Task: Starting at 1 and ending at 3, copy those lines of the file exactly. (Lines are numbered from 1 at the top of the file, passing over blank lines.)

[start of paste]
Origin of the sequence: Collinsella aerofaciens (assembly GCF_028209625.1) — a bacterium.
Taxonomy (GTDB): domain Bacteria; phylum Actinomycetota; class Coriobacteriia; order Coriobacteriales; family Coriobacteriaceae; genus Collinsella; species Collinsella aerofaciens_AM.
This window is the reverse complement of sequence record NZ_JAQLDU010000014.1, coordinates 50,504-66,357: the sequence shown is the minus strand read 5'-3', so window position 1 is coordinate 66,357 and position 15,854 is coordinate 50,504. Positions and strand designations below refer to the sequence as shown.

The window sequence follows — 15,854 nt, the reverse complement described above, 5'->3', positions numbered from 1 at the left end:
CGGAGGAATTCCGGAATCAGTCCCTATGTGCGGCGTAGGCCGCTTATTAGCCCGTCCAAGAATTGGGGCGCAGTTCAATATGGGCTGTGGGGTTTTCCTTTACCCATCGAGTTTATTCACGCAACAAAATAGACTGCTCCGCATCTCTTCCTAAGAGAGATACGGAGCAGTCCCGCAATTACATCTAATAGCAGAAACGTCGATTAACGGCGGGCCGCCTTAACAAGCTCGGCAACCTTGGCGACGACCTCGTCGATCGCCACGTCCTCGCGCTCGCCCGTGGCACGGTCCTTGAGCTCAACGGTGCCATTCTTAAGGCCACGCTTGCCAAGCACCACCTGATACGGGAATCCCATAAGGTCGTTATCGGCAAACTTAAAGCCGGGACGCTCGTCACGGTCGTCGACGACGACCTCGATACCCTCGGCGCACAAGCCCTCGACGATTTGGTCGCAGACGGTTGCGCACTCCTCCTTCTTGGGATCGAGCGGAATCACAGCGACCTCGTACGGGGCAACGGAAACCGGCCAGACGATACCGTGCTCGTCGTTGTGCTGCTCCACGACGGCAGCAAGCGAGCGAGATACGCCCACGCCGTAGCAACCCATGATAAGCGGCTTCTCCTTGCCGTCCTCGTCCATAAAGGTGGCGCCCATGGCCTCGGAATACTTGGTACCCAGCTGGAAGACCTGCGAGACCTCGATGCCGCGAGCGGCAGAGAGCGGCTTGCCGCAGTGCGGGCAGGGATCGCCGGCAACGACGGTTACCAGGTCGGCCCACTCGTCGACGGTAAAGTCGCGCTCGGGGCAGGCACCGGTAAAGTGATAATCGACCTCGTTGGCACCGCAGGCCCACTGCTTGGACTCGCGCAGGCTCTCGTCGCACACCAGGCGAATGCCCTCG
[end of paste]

Origin of the sequence: Collinsella aerofaciens (assembly GCF_028209625.1) — a bacterium.
Taxonomy (GTDB): domain Bacteria; phylum Actinomycetota; class Coriobacteriia; order Coriobacteriales; family Coriobacteriaceae; genus Collinsella; species Collinsella aerofaciens_AM.
This window is the reverse complement of sequence record NZ_JAQLDU010000014.1, coordinates 50,504-66,357: the sequence shown is the minus strand read 5'-3', so window position 1 is coordinate 66,357 and position 15,854 is coordinate 50,504. Positions and strand designations below refer to the sequence as shown.